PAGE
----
Providers can instantly compare the symptoms of their immediate patients with others to determine the optimal care plan, while continuously monitoring and analyzing their patient outcomes as they interact with other care providers. In addition, precision medicine is redefined. The holistic patient data set provides pharmas with the tools to help pinpoint demographic groups with similar characteristics in order to design new drugs and perform clinical trials on the patients that have the right symptoms.
Blockchain: Catalyst for New Healthcare Ecosystem
3. Smart contracts can enable near-real-time claims processing.
In the integrated care ecosystem, every patient interaction—whether it is seeing a primary care physician for an annual checkup, getting surgery or picking up a prescription from the pharmacy—will eventually lead to the submission of a claim for a payer to process. Breakdowns in any piece of the process can lead to significant issues for patients and providers: incorrect application of benefits, delays in payments and even delays in care. Blockchain can address these issues.
Smart contracts can automate processing. Pricing terms between the provider and payer, which are captured in a smart contract that stipulates the terms of service, can significantly accelerate the time from negotiation to contract setup. Smart contracts then execute the terms of the contract, run checks (e.g. pre-authorization, age limits, etc.), and display the adjudication results in near real time, significantly reducing administration costs.
In addition, adjudication results can be demystified. Instead of waiting for letters in the mail, patients and providers connected to the blockchain can view the results and understand how the claim was either approved/denied or if it was triggered for manual review.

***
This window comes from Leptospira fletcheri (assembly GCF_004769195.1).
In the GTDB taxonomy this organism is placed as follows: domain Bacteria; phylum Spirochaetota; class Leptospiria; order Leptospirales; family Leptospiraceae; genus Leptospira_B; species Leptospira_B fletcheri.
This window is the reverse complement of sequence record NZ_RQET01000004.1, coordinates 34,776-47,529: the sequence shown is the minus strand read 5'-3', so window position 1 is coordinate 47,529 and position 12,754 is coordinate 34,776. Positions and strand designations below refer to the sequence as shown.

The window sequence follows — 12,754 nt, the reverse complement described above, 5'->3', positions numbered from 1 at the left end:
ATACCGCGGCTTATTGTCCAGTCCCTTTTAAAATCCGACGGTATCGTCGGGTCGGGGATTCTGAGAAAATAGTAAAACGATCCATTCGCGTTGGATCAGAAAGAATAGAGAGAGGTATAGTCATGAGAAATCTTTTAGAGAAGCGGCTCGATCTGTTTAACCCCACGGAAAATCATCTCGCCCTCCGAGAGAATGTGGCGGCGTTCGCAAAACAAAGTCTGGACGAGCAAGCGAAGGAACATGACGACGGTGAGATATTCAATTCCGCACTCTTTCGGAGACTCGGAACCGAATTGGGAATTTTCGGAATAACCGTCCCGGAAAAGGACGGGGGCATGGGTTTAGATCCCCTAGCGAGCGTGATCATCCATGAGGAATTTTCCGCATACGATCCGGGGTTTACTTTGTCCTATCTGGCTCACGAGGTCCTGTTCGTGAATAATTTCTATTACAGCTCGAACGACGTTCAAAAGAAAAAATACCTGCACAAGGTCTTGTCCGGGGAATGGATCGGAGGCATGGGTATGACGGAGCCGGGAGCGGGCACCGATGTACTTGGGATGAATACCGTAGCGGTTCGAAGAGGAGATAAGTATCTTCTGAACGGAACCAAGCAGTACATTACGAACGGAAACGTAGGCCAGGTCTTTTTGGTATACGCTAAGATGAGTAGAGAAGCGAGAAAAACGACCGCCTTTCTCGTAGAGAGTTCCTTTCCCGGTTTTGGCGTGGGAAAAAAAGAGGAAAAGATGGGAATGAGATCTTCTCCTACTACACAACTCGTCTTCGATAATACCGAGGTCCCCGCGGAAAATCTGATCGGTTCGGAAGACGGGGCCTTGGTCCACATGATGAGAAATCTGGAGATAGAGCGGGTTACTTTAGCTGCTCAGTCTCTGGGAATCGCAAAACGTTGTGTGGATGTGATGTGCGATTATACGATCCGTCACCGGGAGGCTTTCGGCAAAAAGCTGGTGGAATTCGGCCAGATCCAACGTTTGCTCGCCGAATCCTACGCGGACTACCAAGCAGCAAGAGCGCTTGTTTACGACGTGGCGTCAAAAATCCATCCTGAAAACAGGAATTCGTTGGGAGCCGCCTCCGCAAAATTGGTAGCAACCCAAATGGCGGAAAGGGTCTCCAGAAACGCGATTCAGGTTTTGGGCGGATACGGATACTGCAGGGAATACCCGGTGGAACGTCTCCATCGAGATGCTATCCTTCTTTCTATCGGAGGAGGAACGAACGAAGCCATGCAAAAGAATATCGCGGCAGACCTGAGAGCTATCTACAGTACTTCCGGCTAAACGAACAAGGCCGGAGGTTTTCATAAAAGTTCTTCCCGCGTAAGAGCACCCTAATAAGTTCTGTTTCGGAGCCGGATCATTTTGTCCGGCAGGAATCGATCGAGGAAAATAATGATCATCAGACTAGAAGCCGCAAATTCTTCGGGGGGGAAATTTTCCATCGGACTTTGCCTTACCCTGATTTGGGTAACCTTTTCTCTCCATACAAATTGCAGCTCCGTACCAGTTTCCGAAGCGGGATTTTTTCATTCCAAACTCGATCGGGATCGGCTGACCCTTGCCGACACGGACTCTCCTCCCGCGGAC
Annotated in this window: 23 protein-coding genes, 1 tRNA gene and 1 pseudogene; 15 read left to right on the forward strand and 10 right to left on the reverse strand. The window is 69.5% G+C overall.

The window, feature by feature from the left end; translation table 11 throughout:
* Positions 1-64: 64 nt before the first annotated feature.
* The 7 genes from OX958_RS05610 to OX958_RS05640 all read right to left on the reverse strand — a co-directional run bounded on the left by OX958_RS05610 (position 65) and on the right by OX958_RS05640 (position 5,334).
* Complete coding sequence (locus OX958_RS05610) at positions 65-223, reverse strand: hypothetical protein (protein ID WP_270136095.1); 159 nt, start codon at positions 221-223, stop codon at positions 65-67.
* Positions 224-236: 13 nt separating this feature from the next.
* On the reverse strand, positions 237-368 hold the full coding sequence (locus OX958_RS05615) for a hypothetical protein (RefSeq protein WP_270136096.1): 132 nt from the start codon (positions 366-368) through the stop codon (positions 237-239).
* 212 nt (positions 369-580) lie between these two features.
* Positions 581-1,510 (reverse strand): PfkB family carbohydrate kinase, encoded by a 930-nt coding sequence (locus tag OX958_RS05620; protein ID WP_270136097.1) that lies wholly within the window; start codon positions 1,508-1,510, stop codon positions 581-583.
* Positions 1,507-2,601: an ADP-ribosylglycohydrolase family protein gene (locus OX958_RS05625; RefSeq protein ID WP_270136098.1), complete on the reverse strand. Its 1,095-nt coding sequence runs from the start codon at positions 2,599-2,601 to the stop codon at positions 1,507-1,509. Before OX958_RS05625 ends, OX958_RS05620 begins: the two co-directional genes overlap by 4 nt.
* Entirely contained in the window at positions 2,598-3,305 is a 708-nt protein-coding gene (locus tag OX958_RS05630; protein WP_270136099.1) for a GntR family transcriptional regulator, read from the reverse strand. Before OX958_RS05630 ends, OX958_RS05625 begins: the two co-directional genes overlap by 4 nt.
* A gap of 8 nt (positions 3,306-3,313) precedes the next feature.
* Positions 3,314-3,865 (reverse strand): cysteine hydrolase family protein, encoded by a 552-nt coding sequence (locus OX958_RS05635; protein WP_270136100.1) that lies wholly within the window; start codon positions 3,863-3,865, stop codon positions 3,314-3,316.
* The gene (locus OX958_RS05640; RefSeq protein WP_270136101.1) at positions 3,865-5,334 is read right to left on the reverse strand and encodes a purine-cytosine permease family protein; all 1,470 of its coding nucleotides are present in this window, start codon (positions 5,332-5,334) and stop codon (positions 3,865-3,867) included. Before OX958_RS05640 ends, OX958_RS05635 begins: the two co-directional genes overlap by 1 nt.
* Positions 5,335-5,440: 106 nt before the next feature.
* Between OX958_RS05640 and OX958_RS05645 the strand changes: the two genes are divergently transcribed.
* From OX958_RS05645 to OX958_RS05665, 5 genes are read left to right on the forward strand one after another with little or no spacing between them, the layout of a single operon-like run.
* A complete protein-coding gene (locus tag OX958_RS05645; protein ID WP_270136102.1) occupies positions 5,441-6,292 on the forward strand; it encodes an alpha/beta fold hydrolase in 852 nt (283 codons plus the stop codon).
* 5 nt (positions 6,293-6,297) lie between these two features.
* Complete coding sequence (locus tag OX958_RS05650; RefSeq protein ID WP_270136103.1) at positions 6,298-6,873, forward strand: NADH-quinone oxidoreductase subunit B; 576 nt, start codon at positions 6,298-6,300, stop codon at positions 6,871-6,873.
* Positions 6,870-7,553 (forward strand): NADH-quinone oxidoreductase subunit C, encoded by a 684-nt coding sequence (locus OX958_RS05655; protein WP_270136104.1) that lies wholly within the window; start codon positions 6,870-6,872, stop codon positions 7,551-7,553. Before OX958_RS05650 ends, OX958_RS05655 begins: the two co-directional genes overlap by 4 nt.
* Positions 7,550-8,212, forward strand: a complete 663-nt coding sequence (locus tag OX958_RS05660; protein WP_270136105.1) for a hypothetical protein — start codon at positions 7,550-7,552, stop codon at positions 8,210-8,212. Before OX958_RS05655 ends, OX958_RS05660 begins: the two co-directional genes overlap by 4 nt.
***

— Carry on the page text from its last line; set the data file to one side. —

Still in Its Infancy, but Adoption Is Exponential
While Blockchain in healthcare is still being formalized, contrary to most traditional technologies, its adoption is exponential, and it will not be long until scaled implementations surface. A variety of blockchain platforms exist to support these implementations, and choosing the right combination of platforms will determine the range of applications—and will lead to either swift success or years of trials, errors and failures.
Currently, many of the large healthcare players are organizing to coordinate the definition of an industry-specific blockchain protocol.
While examples of production blockchain applications in healthcare are still sparse, one large independent biotechnology company is using blockchain to maintain a consistent temperature for temperature-sensitive drugs. The blockchain application tracks, monitors and logs product temperature from the point of manufacture to the point of prescription.
As blockchain unfolds, expect industry associations and governments to take notice and help set standards. The power of the blockchain is in numbers. Consortiums have been established in other industries and are slowly beginning to take shape among healthcare organizations.
A number of healthcare organizations and government agencies are publicly exploring the potential of blockchain. These include Humana, Kaiser Permanente, the National Institutes of Health (NIH) and the Office of the National Coordinator for Health Information Technology (ONC). Even so, a continued push for leadership and collaboration among ecosystem players is needed.
So engage with blockchain technology by piloting targeted, small-scale proof-of-concept projects to prove the ability and value of deploying the technology. Work with your business partners and other industry leaders to create a protocol that will be used across all actors.
Remember that blockchain, like all exponential technologies, is not for the faint of heart. To truly take advantage of its capabilities, CIOs and other executive supporters must be convinced of blockchain's potential and have a vision for its future.
Florian Quarre is the life sciences and healthcare blockchain lead and Adam Israel is the blockchain envisionier and strategist at Deloitte Consulting LLP.